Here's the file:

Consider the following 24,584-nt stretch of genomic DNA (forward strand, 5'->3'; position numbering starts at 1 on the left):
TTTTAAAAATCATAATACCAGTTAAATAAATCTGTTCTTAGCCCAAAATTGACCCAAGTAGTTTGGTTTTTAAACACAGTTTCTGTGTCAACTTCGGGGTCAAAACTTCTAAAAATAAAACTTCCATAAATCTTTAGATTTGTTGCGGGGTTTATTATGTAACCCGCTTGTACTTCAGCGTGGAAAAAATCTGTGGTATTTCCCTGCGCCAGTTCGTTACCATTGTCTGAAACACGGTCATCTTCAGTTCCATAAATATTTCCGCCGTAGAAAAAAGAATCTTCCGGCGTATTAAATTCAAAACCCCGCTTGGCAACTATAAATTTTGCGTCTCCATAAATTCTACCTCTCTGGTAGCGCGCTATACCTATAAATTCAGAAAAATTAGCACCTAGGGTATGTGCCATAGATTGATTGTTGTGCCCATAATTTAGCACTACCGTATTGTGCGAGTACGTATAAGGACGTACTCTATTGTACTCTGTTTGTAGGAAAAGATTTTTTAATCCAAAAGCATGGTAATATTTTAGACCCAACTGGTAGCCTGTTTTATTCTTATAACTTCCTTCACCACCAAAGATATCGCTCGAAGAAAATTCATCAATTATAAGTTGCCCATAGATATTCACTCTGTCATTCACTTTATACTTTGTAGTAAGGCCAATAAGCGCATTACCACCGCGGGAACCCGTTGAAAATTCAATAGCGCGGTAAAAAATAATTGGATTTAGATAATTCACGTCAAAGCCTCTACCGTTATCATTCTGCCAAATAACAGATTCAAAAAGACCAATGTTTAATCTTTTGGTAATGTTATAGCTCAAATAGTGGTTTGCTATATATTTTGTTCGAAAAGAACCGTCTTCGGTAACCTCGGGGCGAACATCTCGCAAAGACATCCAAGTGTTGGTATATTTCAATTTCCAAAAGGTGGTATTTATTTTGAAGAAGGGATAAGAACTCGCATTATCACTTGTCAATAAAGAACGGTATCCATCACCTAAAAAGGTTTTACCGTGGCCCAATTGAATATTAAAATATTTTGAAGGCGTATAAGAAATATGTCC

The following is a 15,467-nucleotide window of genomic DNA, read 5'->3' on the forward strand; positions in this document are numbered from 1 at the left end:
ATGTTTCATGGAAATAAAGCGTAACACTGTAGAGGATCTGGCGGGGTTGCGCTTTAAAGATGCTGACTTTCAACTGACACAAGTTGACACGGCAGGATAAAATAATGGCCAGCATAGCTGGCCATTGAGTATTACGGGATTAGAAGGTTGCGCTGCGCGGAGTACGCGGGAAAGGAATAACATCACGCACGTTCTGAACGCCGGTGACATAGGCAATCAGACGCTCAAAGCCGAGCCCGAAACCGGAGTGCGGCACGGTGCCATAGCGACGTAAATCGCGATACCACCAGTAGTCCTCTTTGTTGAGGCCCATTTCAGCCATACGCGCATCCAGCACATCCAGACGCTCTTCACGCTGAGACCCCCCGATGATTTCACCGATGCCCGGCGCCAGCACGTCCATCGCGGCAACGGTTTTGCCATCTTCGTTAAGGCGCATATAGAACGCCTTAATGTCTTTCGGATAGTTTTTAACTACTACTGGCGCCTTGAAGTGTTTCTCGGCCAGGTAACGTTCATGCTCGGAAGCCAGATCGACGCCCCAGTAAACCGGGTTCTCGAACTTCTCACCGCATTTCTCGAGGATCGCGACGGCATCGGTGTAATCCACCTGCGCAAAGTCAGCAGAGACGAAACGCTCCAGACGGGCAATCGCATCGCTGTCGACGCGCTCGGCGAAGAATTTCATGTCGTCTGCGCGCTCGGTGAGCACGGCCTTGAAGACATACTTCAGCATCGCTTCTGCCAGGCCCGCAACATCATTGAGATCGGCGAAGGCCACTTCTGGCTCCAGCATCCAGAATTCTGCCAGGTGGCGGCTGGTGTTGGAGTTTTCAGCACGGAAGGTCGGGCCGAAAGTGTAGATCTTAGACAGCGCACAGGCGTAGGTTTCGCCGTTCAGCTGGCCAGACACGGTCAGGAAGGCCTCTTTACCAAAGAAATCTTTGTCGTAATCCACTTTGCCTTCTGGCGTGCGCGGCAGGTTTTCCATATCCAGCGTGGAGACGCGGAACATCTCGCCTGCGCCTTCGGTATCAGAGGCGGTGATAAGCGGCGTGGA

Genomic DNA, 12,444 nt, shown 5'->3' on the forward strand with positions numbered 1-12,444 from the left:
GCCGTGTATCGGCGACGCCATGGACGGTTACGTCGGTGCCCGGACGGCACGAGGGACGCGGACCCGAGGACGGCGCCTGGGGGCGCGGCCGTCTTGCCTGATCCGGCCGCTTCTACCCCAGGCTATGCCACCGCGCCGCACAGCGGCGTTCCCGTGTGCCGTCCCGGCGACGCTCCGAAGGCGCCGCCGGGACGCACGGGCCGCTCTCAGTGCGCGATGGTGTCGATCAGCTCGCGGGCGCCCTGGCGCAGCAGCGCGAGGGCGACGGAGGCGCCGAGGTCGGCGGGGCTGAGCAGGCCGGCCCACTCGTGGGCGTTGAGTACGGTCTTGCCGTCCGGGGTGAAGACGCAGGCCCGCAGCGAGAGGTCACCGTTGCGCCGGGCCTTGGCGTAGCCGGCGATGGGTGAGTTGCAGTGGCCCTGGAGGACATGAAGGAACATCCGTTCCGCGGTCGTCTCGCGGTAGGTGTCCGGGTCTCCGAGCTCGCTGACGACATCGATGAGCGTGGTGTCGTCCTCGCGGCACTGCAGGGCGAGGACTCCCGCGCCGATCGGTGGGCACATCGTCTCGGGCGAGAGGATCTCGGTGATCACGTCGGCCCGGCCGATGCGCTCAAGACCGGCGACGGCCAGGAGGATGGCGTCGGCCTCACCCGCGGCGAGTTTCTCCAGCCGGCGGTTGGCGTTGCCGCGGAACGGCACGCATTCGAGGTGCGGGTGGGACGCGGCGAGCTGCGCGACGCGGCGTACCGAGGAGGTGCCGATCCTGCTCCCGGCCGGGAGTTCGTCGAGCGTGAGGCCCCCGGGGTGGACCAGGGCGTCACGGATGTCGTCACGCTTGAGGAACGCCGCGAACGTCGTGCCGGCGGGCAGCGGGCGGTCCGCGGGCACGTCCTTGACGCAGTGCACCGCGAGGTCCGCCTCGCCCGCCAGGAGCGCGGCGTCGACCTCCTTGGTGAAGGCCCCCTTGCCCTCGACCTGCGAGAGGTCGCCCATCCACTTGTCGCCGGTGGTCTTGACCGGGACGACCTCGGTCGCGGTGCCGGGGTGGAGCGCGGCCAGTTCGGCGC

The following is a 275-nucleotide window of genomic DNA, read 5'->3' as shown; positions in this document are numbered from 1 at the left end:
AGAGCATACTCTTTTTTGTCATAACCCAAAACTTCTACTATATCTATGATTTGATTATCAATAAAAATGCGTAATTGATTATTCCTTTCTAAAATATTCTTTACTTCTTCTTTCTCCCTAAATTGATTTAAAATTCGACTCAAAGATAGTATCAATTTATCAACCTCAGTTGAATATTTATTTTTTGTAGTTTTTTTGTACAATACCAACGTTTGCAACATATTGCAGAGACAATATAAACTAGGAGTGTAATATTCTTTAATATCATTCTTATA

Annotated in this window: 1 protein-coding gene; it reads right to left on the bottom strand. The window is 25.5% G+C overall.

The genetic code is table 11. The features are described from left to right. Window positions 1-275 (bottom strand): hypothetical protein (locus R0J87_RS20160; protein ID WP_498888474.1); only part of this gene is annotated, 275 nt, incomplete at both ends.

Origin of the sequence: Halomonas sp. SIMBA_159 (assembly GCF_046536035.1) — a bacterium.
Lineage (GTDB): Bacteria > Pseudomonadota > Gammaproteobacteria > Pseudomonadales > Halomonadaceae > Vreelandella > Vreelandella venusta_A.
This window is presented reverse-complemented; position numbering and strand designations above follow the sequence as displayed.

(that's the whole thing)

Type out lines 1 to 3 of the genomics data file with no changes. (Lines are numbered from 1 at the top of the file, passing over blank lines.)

Consider the following 24,584-nt stretch of genomic DNA (forward strand, 5'->3'; position numbering starts at 1 on the left):
TTTTAAAAATCATAATACCAGTTAAATAAATCTGTTCTTAGCCCAAAATTGACCCAAGTAGTTTGGTTTTTAAACACAGTTTCTGTGTCAACTTCGGGGTCAAAACTTCTAAAAATAAAACTTCCATAAATCTTTAGATTTGTTGCGGGGTTTATTATGTAACCCGCTTGTACTTCAGCGTGGAAAAAATCTGTGGTATTTCCCTGCGCCAGTTCGTTACCATTGTCTGAAACACGGTCATCTTCAGTTCCATAAATATTTCCGCCGTAGAAAAAAGAATCTTCCGGCGTATTAAATTCAAAACCCCGCTTGGCAACTATAAATTTTGCGTCTCCATAAATTCTACCTCTCTGGTAGCGCGCTATACCTATAAATTCAGAAAAATTAGCACCTAGGGTATGTGCCATAGATTGATTGTTGTGCCCATAATTTAGCACTACCGTATTGTGCGAGTACGTATAAGGACGTACTCTATTGTACTCTGTTTGTAGGAAAAGATTTTTTAATCCAAAAGCATGGTAATATTTTAGACCCAACTGGTAGCCTGTTTTATTCTTATAACTTCCTTCACCACCAAAGATATCGCTCGAAGAAAATTCATCAATTATAAGTTGCCCATAGATATTCACTCTGTCATTCACTTTATACTTTGTAGTAAGGCCAATAAGCGCATTACCACCGCGGGAACCCGTTGAAAATTCAATAGCGCGGTAAAAAATAATTGGATTTAGATAATTCACGTCAAAGCCTCTACCGTTATCATTCTGCCAAATAACAGATTCAAAAAGACCAATGTTTAATCTTTTGGTAATGTTATAGCTCAAATAGTGGTTTGCTATATATTTTGTTCGAAAAGAACCGTCTTCGGTAACCTCGGGGCGAACATCTCGCAAAGACATCCAAGTGTTGGTATATTTCAATTTCCAAAAGGTGGTATTTATTTTGAAGAAGGGATAAGAACTCGCATTATCACTTGTCAATAAAGAACGGTATCCATCACCTAAAAAGGTTTTACCGTGGCCCAATTGAATATTAAAATATTTTGAAGGCGTATAAGAAATATGTCC

The following is a 15,467-nucleotide window of genomic DNA, read 5'->3' on the forward strand; positions in this document are numbered from 1 at the left end: